Hamilton County incumbent doubles challenger’s fundraising efforts

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Hamilton County Commissioner Mark Heirbrandt received twice the amount of campaign contributions as his challenger for the District 3 seat since the beginning of the year.

Campaign finance reports, which were due at noon Friday, showed that Heirbrandt collected $30,300 from January to April 8, adding to his existing campaign fund of nearly $140,000.

Heirbrandt, a Republican seeking re-election for the first time, is facing Fishers business owner Bill Smythe in the primary election May 3.

Smythe, who has criticized Heirbrandt for taking campaign funds from vendors and has made his slogan “Voters over Vendors,” received $15,162 in the same time period. The political newcomer started the year without any funding.

Heirbrandt’s largest donation was $2,000 from Dave Richter, president of Indianapolis-based United Consulting. The engineering firm conducted the State Road 37 corridor study commissioned by Hamilton County a couple of years ago and is also working on several state-led projects along Interstate 69.

The biggest contribution to Smythe came from Lockhart Cadillac, which gave $5,000. Smythe also received $2,000 from Honda of Fishers. Both car dealerships are along S.R. 37, which is expected to be transformed into a free-flowing parkway in the coming years.

Heirbrandt has been a big proponent of the $124 million project that would include the portion of the roadway from 126th to 146th streets while Smythe formed and previously led the group of business owners with concerns about the construction. 

In addition to receiving more funding, Heirbrandt also spent significantly more than Smythe this year, with expenses totaling more than $90,500. An itemized list of Heirbrandt’s expenses was not included in the online report from the Hamilton County Election’s Office.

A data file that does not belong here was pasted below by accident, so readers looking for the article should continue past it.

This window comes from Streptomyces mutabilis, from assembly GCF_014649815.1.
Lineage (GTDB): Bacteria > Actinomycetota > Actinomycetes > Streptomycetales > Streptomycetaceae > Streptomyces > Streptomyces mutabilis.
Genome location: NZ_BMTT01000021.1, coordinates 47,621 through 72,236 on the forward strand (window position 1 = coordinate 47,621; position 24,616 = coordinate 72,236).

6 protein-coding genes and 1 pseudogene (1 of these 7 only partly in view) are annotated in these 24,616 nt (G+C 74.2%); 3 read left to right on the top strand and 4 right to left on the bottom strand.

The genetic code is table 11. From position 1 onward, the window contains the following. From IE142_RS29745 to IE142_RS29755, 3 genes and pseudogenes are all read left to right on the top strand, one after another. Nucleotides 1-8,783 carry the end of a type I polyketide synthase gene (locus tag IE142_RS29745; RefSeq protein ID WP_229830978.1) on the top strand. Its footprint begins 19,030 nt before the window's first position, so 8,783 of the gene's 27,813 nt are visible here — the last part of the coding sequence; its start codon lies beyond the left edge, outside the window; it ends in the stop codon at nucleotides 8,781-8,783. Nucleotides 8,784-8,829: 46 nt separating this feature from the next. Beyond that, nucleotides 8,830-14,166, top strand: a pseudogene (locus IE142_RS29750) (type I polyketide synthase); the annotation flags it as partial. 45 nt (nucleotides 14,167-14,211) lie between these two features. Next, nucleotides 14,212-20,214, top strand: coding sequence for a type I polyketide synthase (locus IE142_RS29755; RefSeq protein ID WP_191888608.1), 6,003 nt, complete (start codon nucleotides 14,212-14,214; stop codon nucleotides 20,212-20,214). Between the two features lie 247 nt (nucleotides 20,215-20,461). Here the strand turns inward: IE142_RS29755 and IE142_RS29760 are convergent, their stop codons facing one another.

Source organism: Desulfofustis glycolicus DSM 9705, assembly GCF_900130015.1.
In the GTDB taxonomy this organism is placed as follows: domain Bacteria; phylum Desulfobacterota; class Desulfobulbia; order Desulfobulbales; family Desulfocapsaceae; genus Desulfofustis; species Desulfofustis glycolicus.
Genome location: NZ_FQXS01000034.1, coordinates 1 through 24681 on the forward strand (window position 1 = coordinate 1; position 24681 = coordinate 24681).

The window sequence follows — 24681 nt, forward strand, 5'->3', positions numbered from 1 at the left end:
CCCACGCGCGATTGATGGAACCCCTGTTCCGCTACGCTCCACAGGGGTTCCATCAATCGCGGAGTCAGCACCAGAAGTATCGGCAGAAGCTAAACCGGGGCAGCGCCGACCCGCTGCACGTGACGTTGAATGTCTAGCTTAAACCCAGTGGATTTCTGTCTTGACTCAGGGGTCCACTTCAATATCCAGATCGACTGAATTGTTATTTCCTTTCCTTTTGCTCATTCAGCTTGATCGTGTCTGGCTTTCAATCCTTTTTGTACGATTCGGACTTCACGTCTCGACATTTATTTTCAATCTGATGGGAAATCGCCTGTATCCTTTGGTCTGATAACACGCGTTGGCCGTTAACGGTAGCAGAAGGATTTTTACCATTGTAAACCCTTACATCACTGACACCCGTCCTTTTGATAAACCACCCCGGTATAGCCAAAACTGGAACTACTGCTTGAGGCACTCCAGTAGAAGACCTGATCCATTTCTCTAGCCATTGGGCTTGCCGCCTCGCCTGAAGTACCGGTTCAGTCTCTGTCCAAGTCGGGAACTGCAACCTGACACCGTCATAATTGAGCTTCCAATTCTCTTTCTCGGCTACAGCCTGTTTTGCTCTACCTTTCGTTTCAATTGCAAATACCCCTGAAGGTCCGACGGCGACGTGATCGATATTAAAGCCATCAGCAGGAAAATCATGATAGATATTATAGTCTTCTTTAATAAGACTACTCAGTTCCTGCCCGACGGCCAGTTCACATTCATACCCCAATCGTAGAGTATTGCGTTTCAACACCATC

Smythe has spent close to $12,000, mostly on printing services, advertisements and signs. He’s paid about $232 to Facebook to promote posts.

Heirbrandt reported having nearly $80,000 left in his account, while Smythe listed $3,230 in cash remaining.

In the Hamilton County Council at-large race, the Republican candidates have a range of campaign funds from literally zero dollars to more than $16,000.

Longtime incumbent Rick McKinney collected $9,150 during the reporting period, adding to his existing $14,000. He spent $16,269, which mostly paid for two billboard advertisements.

One is located near I-69 and is visible to southbound traffic nearing the Interstate 465 exit, and the other is near Keystone Parkway and 96th Street in Carmel. McKinney paid $11,112 to Clear Channel Outdoor for the displays, according to his campaign filing.

Fellow longtime incumbent Brad Beaver, on the other hand, only received and spent $1,210 this year and most of the funding came from himself.

Retiring Fishers Police Chief George Kehl, who ended 2015 with a $5,000 donation from Fishers Mayor Scott Fadness’ campaign, collected $13,321 so far this year. The biggest donation—$5,000—came from Heirbrandt’s campaign. He also received $1,000 from Noblesville Mayor John Ditslear.

Kehl has spent $16,680 on his campaign for printing and mailings for advertisements and marketing materials.

Fall Creek Township Trustee Jeff Hern started the year with almost $15,000, but only received $500 during the reporting period. He spent about $14,000. 

Bill Dennis reported no contributions and expenses.

No Democrats have filed to run in any of the Hamilton County races.

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